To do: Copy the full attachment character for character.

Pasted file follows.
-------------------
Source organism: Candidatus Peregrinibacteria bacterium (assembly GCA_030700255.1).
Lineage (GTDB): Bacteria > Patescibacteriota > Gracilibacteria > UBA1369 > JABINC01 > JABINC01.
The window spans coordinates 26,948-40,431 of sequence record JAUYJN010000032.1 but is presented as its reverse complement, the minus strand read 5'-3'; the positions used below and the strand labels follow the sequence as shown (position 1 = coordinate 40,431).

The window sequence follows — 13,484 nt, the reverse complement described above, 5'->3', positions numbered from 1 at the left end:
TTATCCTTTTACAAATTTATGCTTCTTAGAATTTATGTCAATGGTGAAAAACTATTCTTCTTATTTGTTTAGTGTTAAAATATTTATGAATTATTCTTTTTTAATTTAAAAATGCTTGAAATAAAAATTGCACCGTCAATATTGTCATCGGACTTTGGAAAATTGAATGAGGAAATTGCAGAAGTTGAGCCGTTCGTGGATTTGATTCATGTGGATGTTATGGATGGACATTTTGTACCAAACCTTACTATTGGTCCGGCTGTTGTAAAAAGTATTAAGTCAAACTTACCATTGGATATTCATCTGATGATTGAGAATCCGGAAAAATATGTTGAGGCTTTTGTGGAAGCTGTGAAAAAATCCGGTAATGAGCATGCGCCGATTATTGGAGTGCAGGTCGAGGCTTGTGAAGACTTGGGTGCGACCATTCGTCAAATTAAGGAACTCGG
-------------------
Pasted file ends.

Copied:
Source organism: Candidatus Peregrinibacteria bacterium (assembly GCA_030700255.1).
Lineage (GTDB): Bacteria > Patescibacteriota > Gracilibacteria > UBA1369 > JABINC01 > JABINC01.
The window spans coordinates 26,948-40,431 of sequence record JAUYJN010000032.1 but is presented as its reverse complement, the minus strand read 5'-3'; the positions used below and the strand labels follow the sequence as shown (position 1 = coordinate 40,431).

The window sequence follows — 13,484 nt, the reverse complement described above, 5'->3', positions numbered from 1 at the left end:
TTATCCTTTTACAAATTTATGCTTCTTAGAATTTATGTCAATGGTGAAAAACTATTCTTCTTATTTGTTTAGTGTTAAAATATTTATGAATTATTCTTTTTTAATTTAAAAATGCTTGAAATAAAAATTGCACCGTCAATATTGTCATCGGACTTTGGAAAATTGAATGAGGAAATTGCAGAAGTTGAGCCGTTCGTGGATTTGATTCATGTGGATGTTATGGATGGACATTTTGTACCAAACCTTACTATTGGTCCGGCTGTTGTAAAAAGTATTAAGTCAAACTTACCATTGGATATTCATCTGATGATTGAGAATCCGGAAAAATATGTTGAGGCTTTTGTGGAAGCTGTGAAAAAATCCGGTAATGAGCATGCGCCGATTATTGGAGTGCAGGTCGAGGCTTGTGAAGACTTGGGTGCGACCATTCGTCAAATTAAGGAACTCGG